I found another design where as folks are making single carb manifolds out of sch. 40 PVC pipe with reported success. They use single barrell VW carbs though, which I decided to avoid.
Slowly but surely I'm gaining some progress. If all goes well I should have everything assembled in the next few days. The throttle linkage would be the next challenge, but I have a couple different options in mind.
The carb comes with an electrically activated choke assembly. A number of set ups I've seen remove the electric choke activation module due to clearance issues...some running without a choke control. I'll figure that out as I go.....We'll see how the bike starts without a choke and go from there. The Weber carb uses an accelerator pump so fuel enrichment can be acheived by a twist of the throttle.
One problem I've read about is a "Hydro-lock" situation, where the cylinders flood with fuel, locking the engine. Every instance of this scenario has been due to someone leaving the fuel tank petcocks open and fuel leaking past the needle valve, effectively flooding the engine. I habitually close petcocks when engines shut down so this should not be an issue for me.
Total investment in the assembly is currently @ $300.00.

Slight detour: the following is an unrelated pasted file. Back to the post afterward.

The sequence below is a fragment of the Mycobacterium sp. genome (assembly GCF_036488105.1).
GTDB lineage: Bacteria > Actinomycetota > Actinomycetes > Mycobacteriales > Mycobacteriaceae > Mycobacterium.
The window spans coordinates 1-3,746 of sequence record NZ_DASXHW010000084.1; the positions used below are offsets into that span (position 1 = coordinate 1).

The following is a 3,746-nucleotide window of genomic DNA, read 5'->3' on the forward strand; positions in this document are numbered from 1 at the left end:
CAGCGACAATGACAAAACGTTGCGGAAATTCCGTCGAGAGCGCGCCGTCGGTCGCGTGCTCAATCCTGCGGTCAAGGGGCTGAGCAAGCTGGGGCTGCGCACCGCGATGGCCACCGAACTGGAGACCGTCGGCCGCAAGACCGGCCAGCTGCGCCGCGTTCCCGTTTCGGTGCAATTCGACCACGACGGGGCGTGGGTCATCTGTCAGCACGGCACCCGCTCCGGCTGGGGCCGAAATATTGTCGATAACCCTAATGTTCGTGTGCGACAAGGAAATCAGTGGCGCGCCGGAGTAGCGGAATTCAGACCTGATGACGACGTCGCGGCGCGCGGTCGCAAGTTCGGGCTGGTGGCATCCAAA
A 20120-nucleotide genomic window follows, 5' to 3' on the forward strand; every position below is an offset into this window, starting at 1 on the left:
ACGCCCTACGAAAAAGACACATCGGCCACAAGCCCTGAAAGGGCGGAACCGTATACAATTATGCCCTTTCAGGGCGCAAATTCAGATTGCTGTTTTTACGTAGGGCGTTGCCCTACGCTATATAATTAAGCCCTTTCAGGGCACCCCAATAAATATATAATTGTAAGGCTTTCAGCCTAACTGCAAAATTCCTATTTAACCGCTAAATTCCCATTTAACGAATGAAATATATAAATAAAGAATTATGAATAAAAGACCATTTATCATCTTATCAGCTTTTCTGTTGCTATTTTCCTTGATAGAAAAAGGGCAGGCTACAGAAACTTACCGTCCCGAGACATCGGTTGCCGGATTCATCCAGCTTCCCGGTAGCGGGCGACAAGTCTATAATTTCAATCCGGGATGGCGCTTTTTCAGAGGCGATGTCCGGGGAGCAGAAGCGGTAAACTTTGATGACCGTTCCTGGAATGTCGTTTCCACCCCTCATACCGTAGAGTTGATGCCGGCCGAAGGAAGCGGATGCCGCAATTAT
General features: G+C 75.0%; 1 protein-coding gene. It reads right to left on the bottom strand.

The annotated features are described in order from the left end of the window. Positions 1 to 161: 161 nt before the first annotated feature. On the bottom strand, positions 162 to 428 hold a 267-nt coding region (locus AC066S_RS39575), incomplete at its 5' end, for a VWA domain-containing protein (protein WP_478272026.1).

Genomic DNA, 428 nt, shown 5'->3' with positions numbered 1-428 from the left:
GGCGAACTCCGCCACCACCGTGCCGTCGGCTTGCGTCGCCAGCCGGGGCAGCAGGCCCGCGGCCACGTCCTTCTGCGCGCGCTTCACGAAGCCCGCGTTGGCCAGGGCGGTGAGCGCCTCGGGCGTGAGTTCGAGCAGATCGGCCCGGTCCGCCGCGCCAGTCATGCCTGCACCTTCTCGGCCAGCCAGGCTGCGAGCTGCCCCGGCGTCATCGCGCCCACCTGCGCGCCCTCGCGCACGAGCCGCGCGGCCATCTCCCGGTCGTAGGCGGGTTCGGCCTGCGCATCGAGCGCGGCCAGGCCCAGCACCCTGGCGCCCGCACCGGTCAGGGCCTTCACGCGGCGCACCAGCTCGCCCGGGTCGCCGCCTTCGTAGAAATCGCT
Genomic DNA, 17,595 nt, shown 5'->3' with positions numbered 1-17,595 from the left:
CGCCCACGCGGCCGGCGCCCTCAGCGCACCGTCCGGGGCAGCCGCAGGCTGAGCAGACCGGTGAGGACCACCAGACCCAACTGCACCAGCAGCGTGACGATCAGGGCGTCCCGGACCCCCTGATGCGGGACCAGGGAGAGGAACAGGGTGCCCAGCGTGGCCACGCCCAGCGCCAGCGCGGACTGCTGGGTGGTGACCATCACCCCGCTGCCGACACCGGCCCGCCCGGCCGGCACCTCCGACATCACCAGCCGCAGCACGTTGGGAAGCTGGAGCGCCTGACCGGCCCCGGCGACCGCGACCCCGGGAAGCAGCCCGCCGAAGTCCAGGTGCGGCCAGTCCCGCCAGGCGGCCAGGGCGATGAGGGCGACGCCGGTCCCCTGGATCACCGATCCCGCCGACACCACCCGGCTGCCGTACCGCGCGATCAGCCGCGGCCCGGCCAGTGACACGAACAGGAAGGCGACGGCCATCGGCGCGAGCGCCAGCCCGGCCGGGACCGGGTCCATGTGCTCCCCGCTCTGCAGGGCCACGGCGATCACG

3 comments:

Richard M said...

Looking forward to hearing about this one. When I first saw the title, my first thought was a two barrel Weber would be about right for the 1 litre engine. Why are folks using Solex carbs? I would think that the Weber would be more "tuneable". Plus you completely eliminate the need to balance the carbs. At one of the BMW rallys there was an R100 with a t barrel Weber and it was about the smoothest airhead you ever heard.

Good luck on the conversion!

BMW HACKER said...

I think the Solex conversion is viable...as they work with the larger 1600 cc VW engines. The 2 bbl. Weber should offer better performance though...anyway I hope so.
Watched a number of videos of Gold Wings running the Solex 1 bbl. They sounded a bit "anemic" to me under acceleration.

Steve Scott said...

Fwiw, conversing with those that have toyed with the idea may prove distastefully advantageous in the end.
A thorough understanding and applied effort in construction is required of that intake manifold if superior results are to be expected.
Done correctly, that carburetor requires no recalibration on a stock engine.
...just a heads-up...

Gila Mtns.

Gila Mtns.